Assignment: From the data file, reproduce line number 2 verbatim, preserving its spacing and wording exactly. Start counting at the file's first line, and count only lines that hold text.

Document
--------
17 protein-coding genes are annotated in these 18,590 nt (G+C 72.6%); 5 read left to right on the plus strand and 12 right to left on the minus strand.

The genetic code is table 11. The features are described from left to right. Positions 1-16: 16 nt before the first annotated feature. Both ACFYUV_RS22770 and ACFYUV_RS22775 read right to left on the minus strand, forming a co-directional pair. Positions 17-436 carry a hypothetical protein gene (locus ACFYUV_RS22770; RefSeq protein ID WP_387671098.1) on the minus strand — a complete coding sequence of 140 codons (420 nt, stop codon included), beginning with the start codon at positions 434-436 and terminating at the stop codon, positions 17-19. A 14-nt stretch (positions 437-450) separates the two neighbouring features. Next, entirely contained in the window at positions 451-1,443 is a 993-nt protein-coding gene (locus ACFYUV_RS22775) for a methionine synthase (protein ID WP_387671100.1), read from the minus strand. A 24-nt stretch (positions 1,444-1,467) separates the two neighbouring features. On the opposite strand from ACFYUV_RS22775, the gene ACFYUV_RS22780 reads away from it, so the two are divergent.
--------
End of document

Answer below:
The genetic code is table 11. The features are described from left to right. Positions 1-16: 16 nt before the first annotated feature. Both ACFYUV_RS22770 and ACFYUV_RS22775 read right to left on the minus strand, forming a co-directional pair. Positions 17-436 carry a hypothetical protein gene (locus ACFYUV_RS22770; RefSeq protein ID WP_387671098.1) on the minus strand — a complete coding sequence of 140 codons (420 nt, stop codon included), beginning with the start codon at positions 434-436 and terminating at the stop codon, positions 17-19. A 14-nt stretch (positions 437-450) separates the two neighbouring features. Next, entirely contained in the window at positions 451-1,443 is a 993-nt protein-coding gene (locus ACFYUV_RS22775) for a methionine synthase (protein ID WP_387671100.1), read from the minus strand. A 24-nt stretch (positions 1,444-1,467) separates the two neighbouring features. On the opposite strand from ACFYUV_RS22775, the gene ACFYUV_RS22780 reads away from it, so the two are divergent.